Was it Gertrude Stein or Bob Costas who uttered the immortal words: "There is no there there"?
Actually Stein said that, in reference to the city of Oakland.
And NBC pregame host Bob Costas, in slightly different words, said that about the Dodgers' starting lineup Wednesday night before Game 4 of the World Series.
Or maybe Stein said that about Costas. I'm not sure. This is a very confusing World Series. I do know that the Dodgers believe they won Game 4 in the locker room before the game. Most of them were gathered around a TV set when Costas commented, quite accurately, that the team the Dodgers were about to send out to be sacrificed to the Oakland Bashers was perhaps the worst in World Series history, on paper.
The Dodgers went crazy.
"Oh, man, you shoulda heard 'em," Rick Dempsey said. "I was in the trainer's room, and I heard a big growl. I came out and said, 'What happened?' Someone said, 'We'll show him what weak is!' "
You've heard Dodger Manager Tommy Lasorda referred to time and again as a great motivator. Wednesday evening, Tommy's master stroke of motivation came in tuning the clubhouse TV to the right channel.
Had he let the players watch, say, "Wheel of Fortune," the A's might have cruised to victory instead of losing the game, 4-3, and falling behind, 3 games to 1.
Hey, whatever works.
It's unlikely Costas will be sued for slander. His only mistake was in not flat-out declaring this Dodger lineup the all-time woofer, on paper.
Most ballclubs feature what they call the "meat" of the batting order. The Dodgers featured a vegetarian lineup--no meat.
This performance was pure Stuntman, the name that the Dodger reserves gave themselves back in spring training when guys like Dempsey, Mickey Hatcher and Danny Heep didn't even get to work out on the same field with the regulars.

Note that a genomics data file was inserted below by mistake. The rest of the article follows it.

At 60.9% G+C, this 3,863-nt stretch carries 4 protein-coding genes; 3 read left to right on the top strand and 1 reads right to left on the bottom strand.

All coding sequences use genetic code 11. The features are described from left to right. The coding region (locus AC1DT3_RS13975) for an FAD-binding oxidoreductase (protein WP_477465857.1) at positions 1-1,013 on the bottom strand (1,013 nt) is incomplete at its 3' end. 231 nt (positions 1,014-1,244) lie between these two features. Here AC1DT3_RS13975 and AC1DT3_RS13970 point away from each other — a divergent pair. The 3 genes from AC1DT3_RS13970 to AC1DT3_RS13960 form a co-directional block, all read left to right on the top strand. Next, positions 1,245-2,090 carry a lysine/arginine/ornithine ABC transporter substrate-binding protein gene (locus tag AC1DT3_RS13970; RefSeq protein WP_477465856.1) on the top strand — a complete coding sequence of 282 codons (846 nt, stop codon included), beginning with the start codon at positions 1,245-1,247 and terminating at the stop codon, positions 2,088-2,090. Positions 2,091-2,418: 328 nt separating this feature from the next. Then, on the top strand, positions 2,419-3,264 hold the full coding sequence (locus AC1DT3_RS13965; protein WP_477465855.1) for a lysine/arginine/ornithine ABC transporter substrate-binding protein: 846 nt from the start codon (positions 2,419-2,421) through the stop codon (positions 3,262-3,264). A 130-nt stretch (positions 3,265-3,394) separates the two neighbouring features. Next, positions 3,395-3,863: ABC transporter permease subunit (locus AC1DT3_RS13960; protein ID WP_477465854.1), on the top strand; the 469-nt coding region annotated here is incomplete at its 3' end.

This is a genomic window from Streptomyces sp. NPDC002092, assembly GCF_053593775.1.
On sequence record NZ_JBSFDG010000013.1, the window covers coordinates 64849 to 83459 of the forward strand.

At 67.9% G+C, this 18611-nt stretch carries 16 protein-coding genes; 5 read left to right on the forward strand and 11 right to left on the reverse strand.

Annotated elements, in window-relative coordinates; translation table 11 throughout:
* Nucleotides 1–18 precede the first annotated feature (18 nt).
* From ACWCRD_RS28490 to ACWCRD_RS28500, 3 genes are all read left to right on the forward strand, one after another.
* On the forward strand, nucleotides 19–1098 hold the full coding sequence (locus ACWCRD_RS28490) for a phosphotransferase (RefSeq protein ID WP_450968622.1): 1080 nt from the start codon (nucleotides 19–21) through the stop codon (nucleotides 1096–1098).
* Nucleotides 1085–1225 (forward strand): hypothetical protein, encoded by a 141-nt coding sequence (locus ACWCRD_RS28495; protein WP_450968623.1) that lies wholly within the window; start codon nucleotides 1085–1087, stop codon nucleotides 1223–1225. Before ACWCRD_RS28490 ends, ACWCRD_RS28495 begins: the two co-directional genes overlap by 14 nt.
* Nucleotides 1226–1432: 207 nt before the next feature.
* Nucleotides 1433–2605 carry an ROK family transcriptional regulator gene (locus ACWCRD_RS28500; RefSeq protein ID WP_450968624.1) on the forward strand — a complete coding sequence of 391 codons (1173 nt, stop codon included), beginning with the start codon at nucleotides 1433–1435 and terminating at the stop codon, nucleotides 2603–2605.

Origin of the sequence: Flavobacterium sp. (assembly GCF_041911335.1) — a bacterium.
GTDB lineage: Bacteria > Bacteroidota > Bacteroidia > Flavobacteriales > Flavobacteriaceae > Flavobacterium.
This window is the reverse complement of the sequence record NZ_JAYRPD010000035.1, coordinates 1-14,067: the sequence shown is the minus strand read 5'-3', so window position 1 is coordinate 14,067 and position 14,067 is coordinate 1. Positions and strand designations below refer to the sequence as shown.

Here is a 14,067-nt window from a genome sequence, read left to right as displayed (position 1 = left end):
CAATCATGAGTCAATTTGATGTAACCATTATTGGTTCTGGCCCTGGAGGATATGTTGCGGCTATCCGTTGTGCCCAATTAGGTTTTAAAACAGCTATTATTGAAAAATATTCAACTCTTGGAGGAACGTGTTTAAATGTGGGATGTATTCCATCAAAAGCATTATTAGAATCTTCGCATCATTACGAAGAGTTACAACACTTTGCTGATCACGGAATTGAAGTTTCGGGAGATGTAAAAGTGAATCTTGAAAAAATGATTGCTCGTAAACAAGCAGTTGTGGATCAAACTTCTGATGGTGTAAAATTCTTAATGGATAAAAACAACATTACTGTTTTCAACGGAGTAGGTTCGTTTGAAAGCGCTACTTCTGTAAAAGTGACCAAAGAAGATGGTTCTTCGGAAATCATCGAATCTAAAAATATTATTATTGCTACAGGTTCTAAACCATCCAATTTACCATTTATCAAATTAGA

Not that the Dodgers, in a cooler moment, didn't agree that this was one ugly team that took the field against what was considered the greatest American League team in 14 years.
"I think we believe, too, this was one of the worst lineups ever," Hatcher said. "You go down the lineup, who are those guys?"
Still, the Dodgers swear that innocent little TV show got them frothing at the collective mouth.
"Sure, stuff like that (angers us)," stuntman Danny Heep said. "We've won over 100 games this year. If we're doing it with a weak lineup, so be it, it's not new. Vin Scully has been rough on us all year. He thinks we're doing it with mirrors."
No, right now they're doing it with newspaper columns (thank you, David Cone), opponent quotes (thank you, Don Baylor) and TV screens (thank you, B.C.).
In a sport that calls for calmness and clarity of thought, the Dodgers stormed out of the Oakland Coliseum locker room with Hatcher screaming, "Let's go, you horse . . . team, let's go show 'em!"
For posterity, that starting lineup was Steve Sax, Franklin Stubbs, Hatcher, Mike Davis, John Shelby, Mike Scioscia, Heep, Jeff Hamilton and Alfredo Griffin.